Clerk may or may not accept that, or the judge might shoot that down. Depends who you're assigned to. Why? Fraud reasons mostly. If she shows and files her appearance HERSELF, and pays her appearance fee, then not an issue. Otherwise safe method is for her to be served.
Again, depends who you get assigned to. If they're "by the book" you will be sucking sewer water.
To to answer your question: If done right, weeks. If not, months, or longer.
I've had cases where this took as little as 2 weeks from start to finish.
Make sure all fees have been paid, that spouse has filed an appearance, that a "Certification and Agreement by Counsel" [which includes a STIPULATION AND REQUEST TO HEAR UNCONTESTED CAUSE] has been executed.
Also, ensure completetion of the "Affidavit & Waiver of the 2 year waiting period."
The author provides the preceding information as a service to the public. Author's response, as stated above, should not be considered legal advice. An initial attorney-client conference, based upon review of all relevant facts/documents, will be necessary to provide legal advice upon which the client should then rely.
I have not had problems filing my pro se opponent's Appearance. It's always better to have personal service, especially if something goes awry and the court must look back to "date of service," but that only happened to me once. You can get a court date fairly quickly but watch out for any local rule that prevents proveup too soon. I do not believe there is such a a rule in Cook County, but Will requires the passage of at least 30 days AFTER SERVICE. Also - make sure your prepare and serve a Notice of Motion informing your wife of the date you intend to go into court for proveup. There are also forms to fill out in Cook before you can prove up the case, and some judges prefer to have the Respondent present, especially when the case has moved quickly and the Respondent is pro se.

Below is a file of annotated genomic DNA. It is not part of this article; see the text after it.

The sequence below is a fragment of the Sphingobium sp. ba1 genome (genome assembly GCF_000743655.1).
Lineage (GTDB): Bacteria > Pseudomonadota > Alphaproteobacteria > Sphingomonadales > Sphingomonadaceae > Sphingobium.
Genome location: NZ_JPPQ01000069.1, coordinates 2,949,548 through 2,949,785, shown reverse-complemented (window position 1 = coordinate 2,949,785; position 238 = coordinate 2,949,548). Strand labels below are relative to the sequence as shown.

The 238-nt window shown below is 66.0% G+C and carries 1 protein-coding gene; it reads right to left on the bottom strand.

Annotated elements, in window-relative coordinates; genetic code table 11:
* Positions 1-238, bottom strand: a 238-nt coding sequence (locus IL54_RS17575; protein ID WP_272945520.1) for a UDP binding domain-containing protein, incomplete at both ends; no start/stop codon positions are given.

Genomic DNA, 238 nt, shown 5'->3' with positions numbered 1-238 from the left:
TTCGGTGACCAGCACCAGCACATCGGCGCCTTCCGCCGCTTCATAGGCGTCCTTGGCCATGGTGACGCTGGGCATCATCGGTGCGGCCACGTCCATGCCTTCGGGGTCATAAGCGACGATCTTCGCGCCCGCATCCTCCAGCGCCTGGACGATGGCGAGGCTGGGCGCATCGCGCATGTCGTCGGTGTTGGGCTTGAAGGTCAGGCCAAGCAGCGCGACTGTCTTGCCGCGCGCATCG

Bottom line - It would not hurt to spend an hour or so and pay an attorney to consult with you to make sure all your Is are dotted and your Ts crossed.
Best wishes to both of you.
As a side note, I would strongly recommend that your wife show up to any eventual "prove-up" that finalizes your divorce, even if she's already signed and agreed to everything ahead of time. You don't want there to be any question after the fact as to whether you wife really understood what she was signing, or if those were really her signatures on all the documents. That's really the purpose of why we do "prove-ups" that ask the parties in open court, on the record, and in front of the judge, if each of them understand and agree to everything being presented to the court as the final proposed Judgment.
A weekly guide with tips and legal advice for each stage of the process.